It’s been a long time coming but I’m finally upgrading my dust collector to something appropriately sized for my shop!
I bought this single stage dust collector when I was in my only shop back in 2010. It worked pretty well in that space. I had my tools clustered in one corner of the shop so the runs to each tool weren’t that long. So performance was alright. In this shop though, it’s undersized. The runs are longer and the tools I have now have grown in size.
One thing that can be done to improve a single stage unit is to add a separation stage before the collector. This stage removes the majority of the dust from the air stream before it his the collector. This keeps the filter cleaner for longer since the collector isn’t processing as much dust. This is a great way to go for a shop where the collector is sized correctly but the filter needs to be cleaned too often. The one trade off is that since the separation stage adds load to the system, the maximum air flow that the collector can pull will be reduced. Adding a separator to my system was something I was never interested in because it would just perpetuate my real problem: the collector is undersized for my shop.
I took the initial airflow readings which will represent the typical case and took the filter outside to clean it. The flappers which are supposed to dislodge the dust trapped in the pleats don’t really work so the best way to shake the dust loose is to beat the crap out of the filter. After a few minutes of that (and a few piles of fine dust on my lawn later), a leaf blower can be used to blow off any remaining dust (there’s still a lot trapped in there). I reinstalled the filter and tested the airflow again. This test case will represent the best case scenario and establishes the maximum amount of air this collector is capable of moving.
With the tests out of the way, I can removed the old collector and clean up the mess that was behind it. All this sawdust is from dust leaking out of the collection bag if the bag get nicked by something and tears slightly.
The selection process for me was pretty straight forward. I have some unique space constraints. Firstly is overhead clearance. Where the collector goes, I have a max ceiling height of 85″. Compounded with that is the height of the garage door rails in the same area. So the body of any collector would need to fit under these rails and a motor or something narrow could fit up between the rails but under the ceiling height. The only cyclones that fit this constraint are the compact/mobile cyclone which limits me to the manufacturers that make that style of collector. The next space constraint is the area the collector goes in and the way my ducting enter that area. Ideally, I’d need a collector where the inlet could be rotated to be perpendicular to the long axis of the collector. Some collectors have a fixed inlet straight out the end of the collector so the collector would have to be placed in line with the pipe or a 90 degree elbow would have to be installed right at the inlet. Both of these set ups wouldn’t be that practical given the space I have for the collector so I opted to only look at collectors with adjustable inlet angles. JDS and Laguna both make collectors that can be adjusted. The 3hp JDS is always on backorder so I decided to go with the Laguna since it has better availability.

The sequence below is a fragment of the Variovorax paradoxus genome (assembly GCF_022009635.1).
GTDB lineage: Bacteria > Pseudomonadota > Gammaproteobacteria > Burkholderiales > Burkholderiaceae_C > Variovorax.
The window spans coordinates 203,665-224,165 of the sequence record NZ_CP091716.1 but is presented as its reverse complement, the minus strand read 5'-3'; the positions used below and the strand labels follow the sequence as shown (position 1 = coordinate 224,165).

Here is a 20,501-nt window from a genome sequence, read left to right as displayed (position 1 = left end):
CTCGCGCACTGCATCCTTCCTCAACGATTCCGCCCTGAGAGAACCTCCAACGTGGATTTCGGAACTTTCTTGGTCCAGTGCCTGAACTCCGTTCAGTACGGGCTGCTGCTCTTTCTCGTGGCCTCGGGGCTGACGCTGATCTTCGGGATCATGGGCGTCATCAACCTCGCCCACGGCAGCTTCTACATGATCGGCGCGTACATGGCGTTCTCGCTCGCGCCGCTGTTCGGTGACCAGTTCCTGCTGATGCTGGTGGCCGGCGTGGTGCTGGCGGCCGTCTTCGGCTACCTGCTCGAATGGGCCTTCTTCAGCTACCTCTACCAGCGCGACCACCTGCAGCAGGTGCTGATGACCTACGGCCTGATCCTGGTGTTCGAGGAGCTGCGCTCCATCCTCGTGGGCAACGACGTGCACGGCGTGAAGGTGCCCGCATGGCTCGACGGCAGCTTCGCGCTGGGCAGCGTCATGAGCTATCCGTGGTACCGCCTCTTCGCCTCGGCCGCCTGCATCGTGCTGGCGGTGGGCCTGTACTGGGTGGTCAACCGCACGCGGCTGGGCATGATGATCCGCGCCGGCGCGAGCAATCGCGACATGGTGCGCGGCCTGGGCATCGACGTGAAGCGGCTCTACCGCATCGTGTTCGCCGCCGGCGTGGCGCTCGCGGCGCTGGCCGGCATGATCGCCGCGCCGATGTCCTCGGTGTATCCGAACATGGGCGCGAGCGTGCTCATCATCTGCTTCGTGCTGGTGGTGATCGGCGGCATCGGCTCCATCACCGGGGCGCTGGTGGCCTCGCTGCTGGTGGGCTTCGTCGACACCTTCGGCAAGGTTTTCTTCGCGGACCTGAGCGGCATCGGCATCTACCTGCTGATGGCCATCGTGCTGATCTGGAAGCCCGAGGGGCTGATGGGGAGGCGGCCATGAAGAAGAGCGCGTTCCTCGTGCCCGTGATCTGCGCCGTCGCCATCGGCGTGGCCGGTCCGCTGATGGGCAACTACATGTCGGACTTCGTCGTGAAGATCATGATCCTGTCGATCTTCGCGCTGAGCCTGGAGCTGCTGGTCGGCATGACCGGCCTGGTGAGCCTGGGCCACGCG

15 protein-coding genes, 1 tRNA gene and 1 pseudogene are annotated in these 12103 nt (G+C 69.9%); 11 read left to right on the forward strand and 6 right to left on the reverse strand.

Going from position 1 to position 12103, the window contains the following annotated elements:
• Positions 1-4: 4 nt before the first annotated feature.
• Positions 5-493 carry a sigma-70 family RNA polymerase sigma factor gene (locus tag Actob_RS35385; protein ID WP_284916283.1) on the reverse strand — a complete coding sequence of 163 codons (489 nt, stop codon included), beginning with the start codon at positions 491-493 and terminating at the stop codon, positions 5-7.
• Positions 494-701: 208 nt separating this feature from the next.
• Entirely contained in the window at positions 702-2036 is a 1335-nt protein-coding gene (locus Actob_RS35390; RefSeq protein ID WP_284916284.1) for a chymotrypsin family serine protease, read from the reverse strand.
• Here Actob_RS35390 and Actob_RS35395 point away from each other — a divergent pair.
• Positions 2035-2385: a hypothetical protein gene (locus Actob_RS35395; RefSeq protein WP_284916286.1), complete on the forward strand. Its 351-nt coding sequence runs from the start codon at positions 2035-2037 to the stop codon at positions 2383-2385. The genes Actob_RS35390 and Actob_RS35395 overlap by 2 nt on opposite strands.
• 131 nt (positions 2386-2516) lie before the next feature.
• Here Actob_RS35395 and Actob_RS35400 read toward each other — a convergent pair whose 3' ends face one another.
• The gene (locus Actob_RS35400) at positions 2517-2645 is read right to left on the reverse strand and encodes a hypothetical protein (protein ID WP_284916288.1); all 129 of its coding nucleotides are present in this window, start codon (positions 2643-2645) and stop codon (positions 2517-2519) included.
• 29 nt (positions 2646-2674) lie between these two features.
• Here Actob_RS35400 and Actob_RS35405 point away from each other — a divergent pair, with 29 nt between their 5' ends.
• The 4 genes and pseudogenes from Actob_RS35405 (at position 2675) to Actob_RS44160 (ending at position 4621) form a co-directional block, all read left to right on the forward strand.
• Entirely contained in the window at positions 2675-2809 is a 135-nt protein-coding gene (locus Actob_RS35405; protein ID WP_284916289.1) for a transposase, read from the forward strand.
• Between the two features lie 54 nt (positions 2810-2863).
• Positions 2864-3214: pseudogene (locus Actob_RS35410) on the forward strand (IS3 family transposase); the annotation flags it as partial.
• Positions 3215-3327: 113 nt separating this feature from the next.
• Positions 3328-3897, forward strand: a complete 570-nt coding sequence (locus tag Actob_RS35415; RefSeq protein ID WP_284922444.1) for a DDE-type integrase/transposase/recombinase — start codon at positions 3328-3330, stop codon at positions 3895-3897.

Unboxing the cyclone was pretty easy. Everything was well packaged and arranged in the crate. The body of the collector come partially assembled. It’s pretty heavy and the styrofoam has a good grip on it. It would help when removing this part to break up the styrofoam holding it to the bottom of the crate.
The most difficult part of the assembly is standing the unit upright. It’s very top heavy. You’d need a friend to help with this or an overhead lift. The rest of the assembly process went smoothly – no thanks to the instruction manual. Watch the assembly video and shave a couple hours off of the assembly time.
The trunk in my shop is 6″ and the inlet is 8″. I installed a reducer by screwing it to the inlet and sealing and smoothing the transition with silicone. The cyclone also comes with a splitter that reduces the inlet to 3 4″ ports.
The drum comes a sheet steel that gets screwed together. The screws are much longer than needed and sharp. They provide rubber covers to go over the ends of the screws to protect the collection bag from getting holes poked in it. I don’t plan to use bags with this collector so for a cleaner look and feel, I cut the screws flush. This bin also needs to be sealed with silicone. It would be much cleaner to run a bead of silicone on the seams before screwing the parts together.
My dad helped me move the cyclone into position. Since the motor stuck up higher than the garage door rails, it had to be tipped and rolled into place.